Clogged or broken auger
A clogged or broken auger is a common reason why a snow blower may stall when the auger is engaged. If the auger is clogged with snow, it won’t be able to spin properly, putting a strain on the engine and causing it to stall. A broken auger, on the other hand, won’t be able to spin at all. Here are the steps you should follow to fix a clogged or broken auger:
- First, stop the engine and unplug the spark plug.
- Next, remove the snow blower’s housing to gain access to the auger. Check the auger for any debris or snow buildup. If it’s clogged, use a broom or a small shovel to remove the snow and debris from the auger.
- If the auger is broken, you’ll need to replace it. Refer to the user manual for instructions on how to remove and replace the auger.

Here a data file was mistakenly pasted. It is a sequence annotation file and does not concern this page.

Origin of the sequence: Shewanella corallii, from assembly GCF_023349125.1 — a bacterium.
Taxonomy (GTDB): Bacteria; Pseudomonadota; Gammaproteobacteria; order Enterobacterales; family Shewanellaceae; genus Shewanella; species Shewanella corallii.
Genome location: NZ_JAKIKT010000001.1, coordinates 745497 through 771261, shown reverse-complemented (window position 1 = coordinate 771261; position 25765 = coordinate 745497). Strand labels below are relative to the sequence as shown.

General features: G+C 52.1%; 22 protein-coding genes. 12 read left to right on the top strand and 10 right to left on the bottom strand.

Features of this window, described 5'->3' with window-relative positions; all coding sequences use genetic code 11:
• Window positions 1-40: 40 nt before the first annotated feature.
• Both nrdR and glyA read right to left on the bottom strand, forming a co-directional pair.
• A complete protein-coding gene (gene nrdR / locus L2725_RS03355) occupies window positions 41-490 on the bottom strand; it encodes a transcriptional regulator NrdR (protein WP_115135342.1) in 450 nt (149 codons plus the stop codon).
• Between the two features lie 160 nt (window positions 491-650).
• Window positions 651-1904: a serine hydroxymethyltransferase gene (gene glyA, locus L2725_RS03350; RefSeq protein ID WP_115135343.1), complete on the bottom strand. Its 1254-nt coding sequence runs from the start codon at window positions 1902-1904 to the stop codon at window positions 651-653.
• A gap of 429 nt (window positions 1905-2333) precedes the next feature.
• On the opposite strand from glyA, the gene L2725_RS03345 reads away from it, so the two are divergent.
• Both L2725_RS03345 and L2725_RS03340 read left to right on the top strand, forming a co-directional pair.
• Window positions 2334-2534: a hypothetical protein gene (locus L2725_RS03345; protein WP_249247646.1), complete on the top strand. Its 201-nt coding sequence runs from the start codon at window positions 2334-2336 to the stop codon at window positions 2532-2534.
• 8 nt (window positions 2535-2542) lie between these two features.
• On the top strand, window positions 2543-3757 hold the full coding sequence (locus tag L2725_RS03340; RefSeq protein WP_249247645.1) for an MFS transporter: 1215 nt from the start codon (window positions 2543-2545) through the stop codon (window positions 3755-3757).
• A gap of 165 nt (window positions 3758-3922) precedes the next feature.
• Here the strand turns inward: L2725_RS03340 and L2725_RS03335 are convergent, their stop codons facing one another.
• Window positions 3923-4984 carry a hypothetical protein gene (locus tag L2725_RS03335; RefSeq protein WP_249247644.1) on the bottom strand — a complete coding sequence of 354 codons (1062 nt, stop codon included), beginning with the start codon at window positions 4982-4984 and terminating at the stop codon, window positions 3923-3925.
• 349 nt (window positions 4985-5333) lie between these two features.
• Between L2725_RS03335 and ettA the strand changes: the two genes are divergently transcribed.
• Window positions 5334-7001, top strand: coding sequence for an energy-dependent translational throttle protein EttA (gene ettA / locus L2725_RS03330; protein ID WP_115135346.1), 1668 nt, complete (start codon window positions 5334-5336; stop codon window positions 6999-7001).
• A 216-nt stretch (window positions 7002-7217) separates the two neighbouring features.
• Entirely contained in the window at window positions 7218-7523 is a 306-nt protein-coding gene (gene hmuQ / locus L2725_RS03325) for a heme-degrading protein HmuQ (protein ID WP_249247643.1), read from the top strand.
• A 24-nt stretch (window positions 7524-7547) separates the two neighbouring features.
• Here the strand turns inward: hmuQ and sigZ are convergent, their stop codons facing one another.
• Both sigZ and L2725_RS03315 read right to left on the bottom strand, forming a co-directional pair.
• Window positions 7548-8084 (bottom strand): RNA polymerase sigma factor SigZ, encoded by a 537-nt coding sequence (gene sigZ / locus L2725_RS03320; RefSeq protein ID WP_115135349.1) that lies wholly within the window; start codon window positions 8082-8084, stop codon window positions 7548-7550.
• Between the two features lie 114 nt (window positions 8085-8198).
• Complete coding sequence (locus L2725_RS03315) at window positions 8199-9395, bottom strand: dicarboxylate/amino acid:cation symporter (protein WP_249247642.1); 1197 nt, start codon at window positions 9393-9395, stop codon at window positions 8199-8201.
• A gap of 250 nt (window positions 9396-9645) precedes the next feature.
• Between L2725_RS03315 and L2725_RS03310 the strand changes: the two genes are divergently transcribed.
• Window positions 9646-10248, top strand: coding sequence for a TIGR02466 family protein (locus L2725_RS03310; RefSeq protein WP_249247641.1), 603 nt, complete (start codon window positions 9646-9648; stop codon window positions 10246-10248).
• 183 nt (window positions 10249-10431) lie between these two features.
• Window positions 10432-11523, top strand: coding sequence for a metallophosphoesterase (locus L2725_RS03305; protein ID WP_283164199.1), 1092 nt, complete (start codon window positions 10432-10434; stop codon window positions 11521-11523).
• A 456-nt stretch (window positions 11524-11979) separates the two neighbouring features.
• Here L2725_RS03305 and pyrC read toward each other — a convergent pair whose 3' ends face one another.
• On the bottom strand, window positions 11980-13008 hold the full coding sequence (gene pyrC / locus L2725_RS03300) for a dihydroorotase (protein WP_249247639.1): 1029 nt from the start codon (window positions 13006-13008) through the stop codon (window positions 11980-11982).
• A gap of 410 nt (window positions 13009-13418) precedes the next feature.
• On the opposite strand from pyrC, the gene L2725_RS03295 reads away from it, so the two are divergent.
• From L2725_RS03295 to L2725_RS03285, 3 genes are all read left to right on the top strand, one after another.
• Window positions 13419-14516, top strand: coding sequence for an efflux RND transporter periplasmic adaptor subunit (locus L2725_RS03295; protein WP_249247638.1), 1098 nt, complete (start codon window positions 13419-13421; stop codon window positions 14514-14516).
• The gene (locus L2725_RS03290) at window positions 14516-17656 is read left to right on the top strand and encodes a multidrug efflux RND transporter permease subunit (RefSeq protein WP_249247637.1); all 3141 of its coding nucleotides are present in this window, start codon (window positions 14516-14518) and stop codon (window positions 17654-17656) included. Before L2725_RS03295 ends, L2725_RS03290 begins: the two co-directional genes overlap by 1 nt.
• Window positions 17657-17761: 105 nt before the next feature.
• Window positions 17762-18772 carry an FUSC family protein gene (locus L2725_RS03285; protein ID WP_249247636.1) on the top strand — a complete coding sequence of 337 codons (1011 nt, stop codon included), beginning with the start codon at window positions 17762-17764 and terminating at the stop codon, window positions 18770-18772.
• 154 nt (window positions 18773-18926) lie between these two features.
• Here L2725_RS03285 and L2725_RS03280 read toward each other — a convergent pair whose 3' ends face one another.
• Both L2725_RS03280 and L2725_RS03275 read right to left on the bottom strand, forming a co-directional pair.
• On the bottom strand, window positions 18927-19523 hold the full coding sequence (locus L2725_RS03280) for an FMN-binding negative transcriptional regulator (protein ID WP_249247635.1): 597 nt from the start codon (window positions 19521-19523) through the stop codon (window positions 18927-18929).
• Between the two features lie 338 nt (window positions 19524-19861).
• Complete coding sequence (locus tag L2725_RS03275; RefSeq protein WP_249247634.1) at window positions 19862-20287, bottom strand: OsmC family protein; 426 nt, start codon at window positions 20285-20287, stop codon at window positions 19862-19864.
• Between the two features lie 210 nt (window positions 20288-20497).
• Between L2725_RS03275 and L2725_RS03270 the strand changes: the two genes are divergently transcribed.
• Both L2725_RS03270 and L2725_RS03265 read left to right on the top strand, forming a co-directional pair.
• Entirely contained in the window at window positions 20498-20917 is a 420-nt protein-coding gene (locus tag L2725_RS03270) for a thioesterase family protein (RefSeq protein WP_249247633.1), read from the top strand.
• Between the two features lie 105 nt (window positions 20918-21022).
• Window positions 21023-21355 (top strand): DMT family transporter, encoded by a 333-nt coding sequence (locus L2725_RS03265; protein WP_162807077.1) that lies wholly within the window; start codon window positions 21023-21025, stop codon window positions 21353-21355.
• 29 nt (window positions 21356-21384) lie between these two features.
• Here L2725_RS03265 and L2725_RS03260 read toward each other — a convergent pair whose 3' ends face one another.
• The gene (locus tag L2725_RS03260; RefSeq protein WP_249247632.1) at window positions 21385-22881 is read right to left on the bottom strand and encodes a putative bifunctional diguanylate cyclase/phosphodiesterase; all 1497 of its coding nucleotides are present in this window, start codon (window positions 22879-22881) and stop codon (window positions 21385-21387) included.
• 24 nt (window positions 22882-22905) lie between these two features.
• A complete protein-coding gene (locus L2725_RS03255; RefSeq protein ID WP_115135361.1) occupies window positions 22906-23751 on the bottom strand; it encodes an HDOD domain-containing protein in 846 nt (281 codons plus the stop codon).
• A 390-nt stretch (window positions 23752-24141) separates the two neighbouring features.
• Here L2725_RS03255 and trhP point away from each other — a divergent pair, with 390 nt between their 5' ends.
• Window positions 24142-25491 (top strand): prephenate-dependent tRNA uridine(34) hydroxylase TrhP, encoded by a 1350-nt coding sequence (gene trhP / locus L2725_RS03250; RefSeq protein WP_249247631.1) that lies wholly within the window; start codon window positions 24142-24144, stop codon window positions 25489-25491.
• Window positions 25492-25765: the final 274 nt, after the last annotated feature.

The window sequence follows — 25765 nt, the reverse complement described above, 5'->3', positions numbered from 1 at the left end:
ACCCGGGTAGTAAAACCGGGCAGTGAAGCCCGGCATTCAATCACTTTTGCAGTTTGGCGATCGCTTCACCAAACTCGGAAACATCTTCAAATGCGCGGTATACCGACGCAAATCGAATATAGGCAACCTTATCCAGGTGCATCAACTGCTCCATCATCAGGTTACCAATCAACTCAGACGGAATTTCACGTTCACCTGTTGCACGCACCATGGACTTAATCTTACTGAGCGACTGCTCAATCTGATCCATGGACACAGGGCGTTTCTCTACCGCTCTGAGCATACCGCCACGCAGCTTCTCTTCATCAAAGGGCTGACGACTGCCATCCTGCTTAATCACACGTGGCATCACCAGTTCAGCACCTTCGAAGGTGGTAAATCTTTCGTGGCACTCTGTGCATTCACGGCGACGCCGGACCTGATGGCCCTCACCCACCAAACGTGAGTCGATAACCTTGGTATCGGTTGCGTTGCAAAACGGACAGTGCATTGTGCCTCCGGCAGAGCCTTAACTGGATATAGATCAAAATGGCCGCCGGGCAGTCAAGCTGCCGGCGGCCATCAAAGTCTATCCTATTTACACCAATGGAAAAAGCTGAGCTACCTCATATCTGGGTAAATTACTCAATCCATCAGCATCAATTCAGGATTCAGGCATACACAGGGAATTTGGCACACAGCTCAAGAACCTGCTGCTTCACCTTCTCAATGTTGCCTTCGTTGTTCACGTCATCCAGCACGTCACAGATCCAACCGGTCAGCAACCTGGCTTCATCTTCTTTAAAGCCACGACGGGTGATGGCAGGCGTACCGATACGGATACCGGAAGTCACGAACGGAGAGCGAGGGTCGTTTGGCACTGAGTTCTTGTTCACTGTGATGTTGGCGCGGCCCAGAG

- Once the auger is cleared or replaced, reattach the housing and spark plug.
- Start the engine and engage the auger. If it still stalls, move on to checking for other issues.
By following these steps, you can fix a clogged or broken auger and ensure your snow blower is functioning properly when clearing your driveway of snow.
Fuel issues can also cause snow blowers to stall out when the auger is engaged. There are several different fuel-related issues that can cause this problem, including:
- Empty fuel tank: If the fuel tank is empty, the engine won’t be able to run, and the snow blower will stall out.
- Bad fuel: If the fuel in the tank is old or contaminated, it won’t burn properly in the engine and can cause it to stall out.
- Clogged fuel filter: If the fuel filter is clogged, it won’t allow enough fuel to pass through to the engine, which can cause it to stall out.